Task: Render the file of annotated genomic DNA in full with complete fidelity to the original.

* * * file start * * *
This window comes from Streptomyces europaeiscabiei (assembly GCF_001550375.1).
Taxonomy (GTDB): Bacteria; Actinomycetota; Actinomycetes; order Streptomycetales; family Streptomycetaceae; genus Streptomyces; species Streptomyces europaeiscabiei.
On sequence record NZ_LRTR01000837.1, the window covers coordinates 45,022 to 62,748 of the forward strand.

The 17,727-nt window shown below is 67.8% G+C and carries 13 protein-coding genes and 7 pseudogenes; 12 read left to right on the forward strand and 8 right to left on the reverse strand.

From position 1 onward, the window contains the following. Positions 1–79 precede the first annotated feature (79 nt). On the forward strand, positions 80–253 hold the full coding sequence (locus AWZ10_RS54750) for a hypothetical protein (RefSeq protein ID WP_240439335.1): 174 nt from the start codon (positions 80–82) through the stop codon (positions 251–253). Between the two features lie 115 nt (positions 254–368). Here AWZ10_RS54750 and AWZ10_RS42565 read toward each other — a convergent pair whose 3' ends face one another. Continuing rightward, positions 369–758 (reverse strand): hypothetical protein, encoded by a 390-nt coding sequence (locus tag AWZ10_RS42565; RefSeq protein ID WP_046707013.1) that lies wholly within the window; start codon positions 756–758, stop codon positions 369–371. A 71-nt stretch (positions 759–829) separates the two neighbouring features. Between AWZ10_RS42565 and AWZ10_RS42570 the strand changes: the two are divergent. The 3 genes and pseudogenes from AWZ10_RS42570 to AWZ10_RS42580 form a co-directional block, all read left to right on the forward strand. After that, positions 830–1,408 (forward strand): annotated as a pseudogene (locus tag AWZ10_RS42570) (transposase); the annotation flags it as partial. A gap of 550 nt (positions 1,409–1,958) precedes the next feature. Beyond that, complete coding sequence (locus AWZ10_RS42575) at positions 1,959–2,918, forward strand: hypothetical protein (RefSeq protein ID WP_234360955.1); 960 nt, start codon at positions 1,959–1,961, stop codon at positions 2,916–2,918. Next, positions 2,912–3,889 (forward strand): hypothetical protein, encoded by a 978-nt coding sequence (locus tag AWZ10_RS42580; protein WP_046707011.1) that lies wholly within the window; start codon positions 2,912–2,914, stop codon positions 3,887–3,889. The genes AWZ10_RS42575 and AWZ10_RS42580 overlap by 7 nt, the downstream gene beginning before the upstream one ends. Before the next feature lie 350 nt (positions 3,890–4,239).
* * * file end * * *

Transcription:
This window comes from Streptomyces europaeiscabiei (assembly GCF_001550375.1).
Taxonomy (GTDB): Bacteria; Actinomycetota; Actinomycetes; order Streptomycetales; family Streptomycetaceae; genus Streptomyces; species Streptomyces europaeiscabiei.
On sequence record NZ_LRTR01000837.1, the window covers coordinates 45,022 to 62,748 of the forward strand.

The 17,727-nt window shown below is 67.8% G+C and carries 13 protein-coding genes and 7 pseudogenes; 12 read left to right on the forward strand and 8 right to left on the reverse strand.

From position 1 onward, the window contains the following. Positions 1–79 precede the first annotated feature (79 nt). On the forward strand, positions 80–253 hold the full coding sequence (locus AWZ10_RS54750) for a hypothetical protein (RefSeq protein ID WP_240439335.1): 174 nt from the start codon (positions 80–82) through the stop codon (positions 251–253). Between the two features lie 115 nt (positions 254–368). Here AWZ10_RS54750 and AWZ10_RS42565 read toward each other — a convergent pair whose 3' ends face one another. Continuing rightward, positions 369–758 (reverse strand): hypothetical protein, encoded by a 390-nt coding sequence (locus tag AWZ10_RS42565; RefSeq protein ID WP_046707013.1) that lies wholly within the window; start codon positions 756–758, stop codon positions 369–371. A 71-nt stretch (positions 759–829) separates the two neighbouring features. Between AWZ10_RS42565 and AWZ10_RS42570 the strand changes: the two are divergent. The 3 genes and pseudogenes from AWZ10_RS42570 to AWZ10_RS42580 form a co-directional block, all read left to right on the forward strand. After that, positions 830–1,408 (forward strand): annotated as a pseudogene (locus tag AWZ10_RS42570) (transposase); the annotation flags it as partial. A gap of 550 nt (positions 1,409–1,958) precedes the next feature. Beyond that, complete coding sequence (locus AWZ10_RS42575) at positions 1,959–2,918, forward strand: hypothetical protein (RefSeq protein ID WP_234360955.1); 960 nt, start codon at positions 1,959–1,961, stop codon at positions 2,916–2,918. Next, positions 2,912–3,889 (forward strand): hypothetical protein, encoded by a 978-nt coding sequence (locus tag AWZ10_RS42580; protein WP_046707011.1) that lies wholly within the window; start codon positions 2,912–2,914, stop codon positions 3,887–3,889. The genes AWZ10_RS42575 and AWZ10_RS42580 overlap by 7 nt, the downstream gene beginning before the upstream one ends. Before the next feature lie 350 nt (positions 3,890–4,239).